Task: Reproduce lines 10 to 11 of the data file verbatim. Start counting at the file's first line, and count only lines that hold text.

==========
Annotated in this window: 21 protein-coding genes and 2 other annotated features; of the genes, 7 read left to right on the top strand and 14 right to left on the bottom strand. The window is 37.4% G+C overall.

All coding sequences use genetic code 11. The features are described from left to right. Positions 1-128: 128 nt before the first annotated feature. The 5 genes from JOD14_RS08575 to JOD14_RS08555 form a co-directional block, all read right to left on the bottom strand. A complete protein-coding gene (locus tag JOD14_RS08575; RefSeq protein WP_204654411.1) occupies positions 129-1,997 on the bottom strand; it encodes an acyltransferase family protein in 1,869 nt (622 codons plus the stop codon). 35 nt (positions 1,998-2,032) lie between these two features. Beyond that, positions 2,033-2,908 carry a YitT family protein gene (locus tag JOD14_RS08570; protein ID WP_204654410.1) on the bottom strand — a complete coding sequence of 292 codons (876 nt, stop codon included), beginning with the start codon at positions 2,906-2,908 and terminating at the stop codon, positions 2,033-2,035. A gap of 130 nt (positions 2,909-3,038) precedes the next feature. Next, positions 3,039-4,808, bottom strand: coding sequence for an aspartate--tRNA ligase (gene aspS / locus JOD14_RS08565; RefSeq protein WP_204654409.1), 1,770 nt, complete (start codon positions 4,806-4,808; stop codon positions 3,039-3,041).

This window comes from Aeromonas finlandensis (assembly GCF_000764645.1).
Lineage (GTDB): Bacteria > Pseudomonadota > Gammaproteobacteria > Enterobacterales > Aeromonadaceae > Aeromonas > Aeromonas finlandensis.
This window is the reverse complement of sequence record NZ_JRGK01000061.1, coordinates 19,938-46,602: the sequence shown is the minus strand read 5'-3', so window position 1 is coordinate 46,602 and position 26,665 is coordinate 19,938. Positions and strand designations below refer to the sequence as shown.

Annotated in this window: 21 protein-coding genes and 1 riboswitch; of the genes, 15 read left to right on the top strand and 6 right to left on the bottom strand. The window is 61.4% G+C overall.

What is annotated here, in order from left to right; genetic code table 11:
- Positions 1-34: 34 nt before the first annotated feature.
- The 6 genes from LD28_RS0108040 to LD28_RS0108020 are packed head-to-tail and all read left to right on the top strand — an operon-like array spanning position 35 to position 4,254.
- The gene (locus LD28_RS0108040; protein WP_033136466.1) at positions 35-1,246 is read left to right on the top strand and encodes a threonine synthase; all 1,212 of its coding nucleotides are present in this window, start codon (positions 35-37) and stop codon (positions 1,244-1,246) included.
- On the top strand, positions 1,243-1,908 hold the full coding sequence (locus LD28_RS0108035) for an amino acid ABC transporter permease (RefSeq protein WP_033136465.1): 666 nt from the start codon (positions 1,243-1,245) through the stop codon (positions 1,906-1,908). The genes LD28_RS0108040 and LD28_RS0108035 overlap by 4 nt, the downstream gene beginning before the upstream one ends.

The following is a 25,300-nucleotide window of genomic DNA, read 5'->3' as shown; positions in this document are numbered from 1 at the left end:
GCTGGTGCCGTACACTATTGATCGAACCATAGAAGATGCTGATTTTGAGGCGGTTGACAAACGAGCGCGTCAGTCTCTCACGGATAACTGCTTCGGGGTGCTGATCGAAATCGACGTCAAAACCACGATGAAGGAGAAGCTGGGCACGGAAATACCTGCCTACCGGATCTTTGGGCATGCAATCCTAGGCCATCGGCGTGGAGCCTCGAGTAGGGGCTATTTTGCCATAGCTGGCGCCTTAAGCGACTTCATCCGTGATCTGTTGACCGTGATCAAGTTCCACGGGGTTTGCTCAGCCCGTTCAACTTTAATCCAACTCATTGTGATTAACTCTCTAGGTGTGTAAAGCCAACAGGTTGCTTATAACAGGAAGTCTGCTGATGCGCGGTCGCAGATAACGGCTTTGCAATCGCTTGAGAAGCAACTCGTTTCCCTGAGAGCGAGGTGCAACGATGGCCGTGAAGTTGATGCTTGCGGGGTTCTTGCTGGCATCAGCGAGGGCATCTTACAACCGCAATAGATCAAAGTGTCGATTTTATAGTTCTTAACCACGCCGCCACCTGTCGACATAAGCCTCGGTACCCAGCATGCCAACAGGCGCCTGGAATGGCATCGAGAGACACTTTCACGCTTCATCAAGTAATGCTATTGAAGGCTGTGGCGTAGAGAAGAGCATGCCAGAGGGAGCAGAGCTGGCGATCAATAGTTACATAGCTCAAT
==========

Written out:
- The gene (locus LD28_RS0108040; protein WP_033136466.1) at positions 35-1,246 is read left to right on the top strand and encodes a threonine synthase; all 1,212 of its coding nucleotides are present in this window, start codon (positions 35-37) and stop codon (positions 1,244-1,246) included.
- On the top strand, positions 1,243-1,908 hold the full coding sequence (locus LD28_RS0108035) for an amino acid ABC transporter permease (RefSeq protein WP_033136465.1): 666 nt from the start codon (positions 1,243-1,245) through the stop codon (positions 1,906-1,908). The genes LD28_RS0108040 and LD28_RS0108035 overlap by 4 nt, the downstream gene beginning before the upstream one ends.